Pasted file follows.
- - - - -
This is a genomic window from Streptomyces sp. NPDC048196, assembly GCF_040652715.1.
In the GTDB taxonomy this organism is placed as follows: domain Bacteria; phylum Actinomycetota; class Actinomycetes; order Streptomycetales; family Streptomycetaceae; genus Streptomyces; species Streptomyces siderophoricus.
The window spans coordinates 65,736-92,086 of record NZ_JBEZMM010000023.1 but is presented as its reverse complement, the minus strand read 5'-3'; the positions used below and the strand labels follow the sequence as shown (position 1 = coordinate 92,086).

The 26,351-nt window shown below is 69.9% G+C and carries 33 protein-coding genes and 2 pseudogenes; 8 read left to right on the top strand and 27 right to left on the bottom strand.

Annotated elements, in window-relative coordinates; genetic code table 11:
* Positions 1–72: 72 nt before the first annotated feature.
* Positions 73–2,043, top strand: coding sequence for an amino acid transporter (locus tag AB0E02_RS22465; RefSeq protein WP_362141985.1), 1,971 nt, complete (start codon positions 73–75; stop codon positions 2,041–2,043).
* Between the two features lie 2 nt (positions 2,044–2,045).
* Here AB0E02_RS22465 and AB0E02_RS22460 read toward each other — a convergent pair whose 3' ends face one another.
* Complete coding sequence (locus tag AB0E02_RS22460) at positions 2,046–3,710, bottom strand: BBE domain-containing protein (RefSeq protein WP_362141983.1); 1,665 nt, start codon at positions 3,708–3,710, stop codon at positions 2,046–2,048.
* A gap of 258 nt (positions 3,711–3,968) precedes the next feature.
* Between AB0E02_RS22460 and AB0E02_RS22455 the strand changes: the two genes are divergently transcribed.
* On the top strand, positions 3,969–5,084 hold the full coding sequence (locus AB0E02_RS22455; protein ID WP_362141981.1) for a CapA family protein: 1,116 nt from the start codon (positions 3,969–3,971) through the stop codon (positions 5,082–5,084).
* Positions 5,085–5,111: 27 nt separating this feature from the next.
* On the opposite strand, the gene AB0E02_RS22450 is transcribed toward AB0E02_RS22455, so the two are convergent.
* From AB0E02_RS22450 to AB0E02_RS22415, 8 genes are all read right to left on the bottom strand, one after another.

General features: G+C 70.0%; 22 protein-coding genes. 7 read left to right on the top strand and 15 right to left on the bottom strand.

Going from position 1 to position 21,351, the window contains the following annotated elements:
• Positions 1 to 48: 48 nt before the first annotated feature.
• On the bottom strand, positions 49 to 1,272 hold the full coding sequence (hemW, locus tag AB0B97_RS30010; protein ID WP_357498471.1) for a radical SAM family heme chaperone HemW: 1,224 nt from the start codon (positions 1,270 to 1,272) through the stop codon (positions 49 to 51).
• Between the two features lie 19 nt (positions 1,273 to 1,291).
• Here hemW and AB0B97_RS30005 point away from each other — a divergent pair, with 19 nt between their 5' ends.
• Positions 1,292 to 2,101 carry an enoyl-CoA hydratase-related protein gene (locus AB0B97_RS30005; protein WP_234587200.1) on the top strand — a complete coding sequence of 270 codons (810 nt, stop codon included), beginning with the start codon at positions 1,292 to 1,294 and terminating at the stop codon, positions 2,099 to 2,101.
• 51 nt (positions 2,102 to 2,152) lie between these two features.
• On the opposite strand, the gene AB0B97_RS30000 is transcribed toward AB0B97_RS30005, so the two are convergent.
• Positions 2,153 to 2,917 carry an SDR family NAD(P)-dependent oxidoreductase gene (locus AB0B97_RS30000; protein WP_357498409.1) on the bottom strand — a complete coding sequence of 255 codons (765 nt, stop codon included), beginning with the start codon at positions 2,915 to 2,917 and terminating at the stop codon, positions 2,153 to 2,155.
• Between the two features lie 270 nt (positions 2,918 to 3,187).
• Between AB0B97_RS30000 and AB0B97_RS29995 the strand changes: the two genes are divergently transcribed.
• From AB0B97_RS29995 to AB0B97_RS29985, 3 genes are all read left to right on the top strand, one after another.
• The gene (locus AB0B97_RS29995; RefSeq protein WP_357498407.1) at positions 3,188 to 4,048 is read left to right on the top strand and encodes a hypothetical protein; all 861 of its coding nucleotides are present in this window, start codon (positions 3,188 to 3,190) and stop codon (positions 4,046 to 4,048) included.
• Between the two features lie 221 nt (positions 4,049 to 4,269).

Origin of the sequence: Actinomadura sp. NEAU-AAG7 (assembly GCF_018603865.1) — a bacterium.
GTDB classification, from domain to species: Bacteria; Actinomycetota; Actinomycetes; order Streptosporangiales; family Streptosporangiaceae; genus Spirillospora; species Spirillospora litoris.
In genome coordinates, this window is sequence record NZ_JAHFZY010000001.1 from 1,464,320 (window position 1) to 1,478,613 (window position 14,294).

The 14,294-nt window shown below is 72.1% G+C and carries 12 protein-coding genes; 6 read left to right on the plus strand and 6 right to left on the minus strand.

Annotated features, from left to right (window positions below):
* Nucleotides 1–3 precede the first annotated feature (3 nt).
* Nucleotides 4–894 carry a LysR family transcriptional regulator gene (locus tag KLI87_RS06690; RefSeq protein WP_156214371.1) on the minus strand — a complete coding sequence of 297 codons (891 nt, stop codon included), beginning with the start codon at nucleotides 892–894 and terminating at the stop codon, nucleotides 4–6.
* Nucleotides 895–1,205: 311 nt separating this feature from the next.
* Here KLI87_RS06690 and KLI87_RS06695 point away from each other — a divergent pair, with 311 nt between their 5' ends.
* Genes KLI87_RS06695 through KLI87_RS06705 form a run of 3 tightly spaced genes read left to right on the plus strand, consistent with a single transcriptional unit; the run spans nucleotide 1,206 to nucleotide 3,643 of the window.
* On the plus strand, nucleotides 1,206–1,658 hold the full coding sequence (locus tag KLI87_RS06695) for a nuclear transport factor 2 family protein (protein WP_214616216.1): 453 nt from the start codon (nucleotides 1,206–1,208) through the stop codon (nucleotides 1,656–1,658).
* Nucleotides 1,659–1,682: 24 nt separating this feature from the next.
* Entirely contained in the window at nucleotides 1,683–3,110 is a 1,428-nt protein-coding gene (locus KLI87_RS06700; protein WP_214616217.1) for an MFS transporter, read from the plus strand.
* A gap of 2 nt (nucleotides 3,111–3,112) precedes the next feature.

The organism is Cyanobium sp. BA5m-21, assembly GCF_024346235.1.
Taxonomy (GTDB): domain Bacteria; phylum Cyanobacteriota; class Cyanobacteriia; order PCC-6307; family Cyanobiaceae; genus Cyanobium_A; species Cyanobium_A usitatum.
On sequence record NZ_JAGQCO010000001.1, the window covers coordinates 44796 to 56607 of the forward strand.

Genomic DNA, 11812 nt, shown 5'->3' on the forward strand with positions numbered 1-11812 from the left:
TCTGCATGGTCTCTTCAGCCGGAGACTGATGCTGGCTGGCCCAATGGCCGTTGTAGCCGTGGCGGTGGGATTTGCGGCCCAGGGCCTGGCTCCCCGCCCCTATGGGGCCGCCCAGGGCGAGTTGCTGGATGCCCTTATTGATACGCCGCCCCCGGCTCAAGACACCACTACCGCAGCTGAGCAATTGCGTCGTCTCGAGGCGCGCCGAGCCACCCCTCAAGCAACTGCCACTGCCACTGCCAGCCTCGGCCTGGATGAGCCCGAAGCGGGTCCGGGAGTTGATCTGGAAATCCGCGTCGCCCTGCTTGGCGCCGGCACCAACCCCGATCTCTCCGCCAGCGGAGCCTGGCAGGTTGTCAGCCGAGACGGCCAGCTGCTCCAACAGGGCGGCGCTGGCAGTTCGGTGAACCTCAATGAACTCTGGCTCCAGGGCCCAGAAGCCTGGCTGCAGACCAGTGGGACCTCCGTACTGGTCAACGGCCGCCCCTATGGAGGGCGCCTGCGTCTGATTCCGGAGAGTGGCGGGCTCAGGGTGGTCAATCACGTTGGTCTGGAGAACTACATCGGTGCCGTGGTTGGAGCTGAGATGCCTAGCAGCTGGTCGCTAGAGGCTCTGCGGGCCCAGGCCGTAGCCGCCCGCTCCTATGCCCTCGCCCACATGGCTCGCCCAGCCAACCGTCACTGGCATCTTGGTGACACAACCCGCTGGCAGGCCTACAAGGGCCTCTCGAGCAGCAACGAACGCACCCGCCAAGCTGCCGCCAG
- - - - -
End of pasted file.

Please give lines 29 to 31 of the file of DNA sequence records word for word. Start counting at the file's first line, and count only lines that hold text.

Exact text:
• From AB0B97_RS29995 to AB0B97_RS29985, 3 genes are all read left to right on the top strand, one after another.
• The gene (locus AB0B97_RS29995; RefSeq protein WP_357498407.1) at positions 3,188 to 4,048 is read left to right on the top strand and encodes a hypothetical protein; all 861 of its coding nucleotides are present in this window, start codon (positions 3,188 to 3,190) and stop codon (positions 4,046 to 4,048) included.
• Between the two features lie 221 nt (positions 4,049 to 4,269).